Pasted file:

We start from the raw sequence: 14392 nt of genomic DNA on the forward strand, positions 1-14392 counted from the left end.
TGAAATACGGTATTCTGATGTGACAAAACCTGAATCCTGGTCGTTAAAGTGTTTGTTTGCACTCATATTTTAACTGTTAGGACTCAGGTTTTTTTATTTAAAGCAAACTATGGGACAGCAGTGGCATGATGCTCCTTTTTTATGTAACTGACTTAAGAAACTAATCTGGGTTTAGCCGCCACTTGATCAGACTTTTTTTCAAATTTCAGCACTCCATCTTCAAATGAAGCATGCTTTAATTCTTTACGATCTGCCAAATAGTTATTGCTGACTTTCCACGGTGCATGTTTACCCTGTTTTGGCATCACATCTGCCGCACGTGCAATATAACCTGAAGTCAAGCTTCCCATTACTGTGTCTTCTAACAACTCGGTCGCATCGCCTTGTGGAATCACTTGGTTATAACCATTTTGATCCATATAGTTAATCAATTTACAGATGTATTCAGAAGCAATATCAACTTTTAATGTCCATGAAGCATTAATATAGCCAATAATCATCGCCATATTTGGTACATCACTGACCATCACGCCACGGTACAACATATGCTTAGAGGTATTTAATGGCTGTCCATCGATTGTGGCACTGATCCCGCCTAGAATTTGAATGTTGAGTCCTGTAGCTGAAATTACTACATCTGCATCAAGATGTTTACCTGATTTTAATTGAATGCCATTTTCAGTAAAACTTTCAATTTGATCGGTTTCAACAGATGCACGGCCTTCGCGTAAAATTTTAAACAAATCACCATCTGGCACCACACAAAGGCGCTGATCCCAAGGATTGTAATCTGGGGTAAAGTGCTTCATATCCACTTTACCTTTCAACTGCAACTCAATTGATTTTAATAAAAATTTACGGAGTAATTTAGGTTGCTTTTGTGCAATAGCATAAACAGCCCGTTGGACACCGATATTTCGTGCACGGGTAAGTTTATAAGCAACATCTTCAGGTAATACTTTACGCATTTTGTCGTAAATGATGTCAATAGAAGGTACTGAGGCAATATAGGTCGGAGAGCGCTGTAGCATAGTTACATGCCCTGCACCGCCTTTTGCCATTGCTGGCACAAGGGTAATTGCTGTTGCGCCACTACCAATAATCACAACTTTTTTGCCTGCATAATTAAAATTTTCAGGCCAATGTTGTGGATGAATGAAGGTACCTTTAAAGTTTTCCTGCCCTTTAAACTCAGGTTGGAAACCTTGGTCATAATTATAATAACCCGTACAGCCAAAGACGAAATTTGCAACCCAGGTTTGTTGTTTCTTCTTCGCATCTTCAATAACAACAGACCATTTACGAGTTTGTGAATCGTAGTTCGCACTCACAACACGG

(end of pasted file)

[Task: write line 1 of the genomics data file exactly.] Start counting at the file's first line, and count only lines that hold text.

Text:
We start from the raw sequence: 14392 nt of genomic DNA on the forward strand, positions 1-14392 counted from the left end.